MAN RAY – AMERICAN ARTIST – was conceived in 1984 and published in the fall of 1988. I had the ambitious vision to broaden my purview beyond an exemplary figure in one art form, literature -- albeit the most influential American poet of the twentieth century -- and find a figure who encompassed all of modernism in the arts. I learned by fortunate accident that my choice of subject, the exotic, multidisciplined Man Ray, was born in Philadelphia as Emmanuel Radnitsky and grew up as a Jewish Brooklynite, the son of a tailor. Shopping the proposal around, I had lunch with a renowned Random House editor who chastened me that Man Ray “was something of a charlatan.” Undaunted, researching for the book, I travelled to Paris often, and interviewed Man Ray’s widow, Juliet; as well as Malcolm Cowley, Kenneth Burke, Virgil Thomson, Marcel Jean, Pierre Matisse, Dorothea Tanning, Andre Kertesz, Berenice Abbott, and Ned Rorem, among many others, then followed Man Ray’s trail in Hollywood and London. The book was a technological hybrid, the first half composed on an Olivetti typewriter and the second half on a Kaypro computer with four-inch floppy discs. Once a month for breakfast I would meet with my editor at Clarkson Potter, the charming and erudite Nancy Novogrod, formerly of The New Yorker, in a chic, quiet Madison Avenue restaurant, and together we went over the manuscript line by line.
I left The New York Public Library the summer after Man Ray came out, and was recruited to run the nascent National Book Foundation, which, at the time, had no office, no staff, and, much to my chagrin, no money. But the chairman of the board cheered me on -- “You’re a fundraiser, go out there and raise your salary!”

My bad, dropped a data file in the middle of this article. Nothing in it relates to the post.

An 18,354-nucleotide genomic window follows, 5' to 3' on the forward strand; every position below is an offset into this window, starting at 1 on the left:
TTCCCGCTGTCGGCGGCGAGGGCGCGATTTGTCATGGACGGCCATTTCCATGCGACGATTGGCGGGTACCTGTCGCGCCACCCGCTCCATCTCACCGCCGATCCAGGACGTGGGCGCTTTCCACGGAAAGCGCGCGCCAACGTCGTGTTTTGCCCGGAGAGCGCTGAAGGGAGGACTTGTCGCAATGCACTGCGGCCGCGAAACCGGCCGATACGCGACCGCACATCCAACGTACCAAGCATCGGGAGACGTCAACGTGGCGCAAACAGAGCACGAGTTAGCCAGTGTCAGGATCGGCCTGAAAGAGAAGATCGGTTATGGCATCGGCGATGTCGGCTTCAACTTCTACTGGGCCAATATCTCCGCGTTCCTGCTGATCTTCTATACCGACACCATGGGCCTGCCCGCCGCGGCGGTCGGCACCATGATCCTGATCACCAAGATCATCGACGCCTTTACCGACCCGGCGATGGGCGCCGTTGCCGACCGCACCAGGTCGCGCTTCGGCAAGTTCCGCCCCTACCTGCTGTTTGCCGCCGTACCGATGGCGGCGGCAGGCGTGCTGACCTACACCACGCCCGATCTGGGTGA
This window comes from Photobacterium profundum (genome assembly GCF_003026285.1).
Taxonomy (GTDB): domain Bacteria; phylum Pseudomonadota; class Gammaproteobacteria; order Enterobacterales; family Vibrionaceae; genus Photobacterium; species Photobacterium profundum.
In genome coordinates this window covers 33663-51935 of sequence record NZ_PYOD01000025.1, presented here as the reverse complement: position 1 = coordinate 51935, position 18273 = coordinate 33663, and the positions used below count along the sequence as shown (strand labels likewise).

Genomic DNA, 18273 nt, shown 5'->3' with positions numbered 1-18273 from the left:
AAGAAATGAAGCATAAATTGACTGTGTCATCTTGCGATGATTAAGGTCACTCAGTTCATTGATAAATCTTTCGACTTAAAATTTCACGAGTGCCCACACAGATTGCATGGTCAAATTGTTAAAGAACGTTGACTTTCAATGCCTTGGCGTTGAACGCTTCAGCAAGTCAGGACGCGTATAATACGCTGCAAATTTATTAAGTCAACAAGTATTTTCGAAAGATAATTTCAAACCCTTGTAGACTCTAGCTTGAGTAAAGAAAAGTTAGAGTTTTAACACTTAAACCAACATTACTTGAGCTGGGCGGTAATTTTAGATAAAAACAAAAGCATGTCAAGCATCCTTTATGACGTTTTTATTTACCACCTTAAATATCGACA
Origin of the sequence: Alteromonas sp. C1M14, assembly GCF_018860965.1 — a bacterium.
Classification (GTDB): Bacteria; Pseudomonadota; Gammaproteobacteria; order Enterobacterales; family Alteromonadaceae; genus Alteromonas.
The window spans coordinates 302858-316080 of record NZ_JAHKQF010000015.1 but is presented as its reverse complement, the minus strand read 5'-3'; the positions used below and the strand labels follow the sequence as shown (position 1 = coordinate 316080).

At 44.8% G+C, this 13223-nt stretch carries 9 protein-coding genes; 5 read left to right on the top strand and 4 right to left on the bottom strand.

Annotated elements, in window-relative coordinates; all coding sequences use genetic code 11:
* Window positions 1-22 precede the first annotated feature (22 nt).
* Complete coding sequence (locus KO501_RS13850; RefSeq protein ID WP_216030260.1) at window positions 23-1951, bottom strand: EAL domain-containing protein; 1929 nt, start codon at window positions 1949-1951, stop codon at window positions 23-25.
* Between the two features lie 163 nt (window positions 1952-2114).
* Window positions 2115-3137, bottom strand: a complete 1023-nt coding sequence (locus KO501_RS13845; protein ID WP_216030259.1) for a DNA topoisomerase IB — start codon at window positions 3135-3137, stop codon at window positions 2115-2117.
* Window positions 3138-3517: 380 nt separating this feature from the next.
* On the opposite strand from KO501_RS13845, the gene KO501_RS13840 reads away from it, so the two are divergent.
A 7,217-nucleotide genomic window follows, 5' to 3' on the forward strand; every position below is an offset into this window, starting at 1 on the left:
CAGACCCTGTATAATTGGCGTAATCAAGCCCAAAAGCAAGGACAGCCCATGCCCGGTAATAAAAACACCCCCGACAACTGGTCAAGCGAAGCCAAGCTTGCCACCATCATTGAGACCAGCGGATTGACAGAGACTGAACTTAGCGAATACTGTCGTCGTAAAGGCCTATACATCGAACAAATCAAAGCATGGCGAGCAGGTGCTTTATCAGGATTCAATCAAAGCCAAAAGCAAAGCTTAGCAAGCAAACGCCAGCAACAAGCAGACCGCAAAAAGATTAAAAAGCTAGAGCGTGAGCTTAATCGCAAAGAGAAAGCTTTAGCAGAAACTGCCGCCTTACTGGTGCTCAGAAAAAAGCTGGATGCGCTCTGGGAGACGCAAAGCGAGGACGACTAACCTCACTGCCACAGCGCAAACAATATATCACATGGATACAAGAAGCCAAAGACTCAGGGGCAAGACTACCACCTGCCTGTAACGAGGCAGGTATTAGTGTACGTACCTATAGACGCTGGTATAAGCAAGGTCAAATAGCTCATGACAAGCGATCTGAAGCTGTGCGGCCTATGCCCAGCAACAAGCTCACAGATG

EDISON – INVENTING THE CENTURY - was begun in 1991 and published in 1995. The Walt Disney Company, getting into the publishing business along with other media conglomerates in the new spirit of corporate synergy, founded a new imprint. When I first met the young publisher, Bob Miller, it was so early in the process he didn’t even know yet what his company was going to be named. My editor began to call me every week, determined to find a new biography subject for me. What about Thomas Edison? she said one day. I scoffed. Why would anyone want yet another saga of the Wizard of Menlo Park when there were at least two hundred Edison books out there already? I changed my mind once I pierced the pasteboard superhero mask and found the human figure concealed within thousands of laboratory notebooks in the Edison archives and vintage red brick “invention factory” in West Orange, New Jersey, down the road from my home. I convinced the executor of the Edison estate to literally break open a safe deposit box that had not been breached since 1947 and lend me a microfilm reel of thousands of letters from Edison’s second wife never before seen publicly. “Your book is about Mr. Edison,” the attorney mumbled grudgingly, “why on earth would you want to see her letters?” With my editor at Hyperion, I placed each and every Edison family photograph into the book narrative in the exact spot I wanted it. “This is the standard biography. It will be a mainstay, a classic, one of our eternal backlist titles,” he assured me on publication day. The hardcover went out of print and I sold the paperback rights to the University of Chicago Press.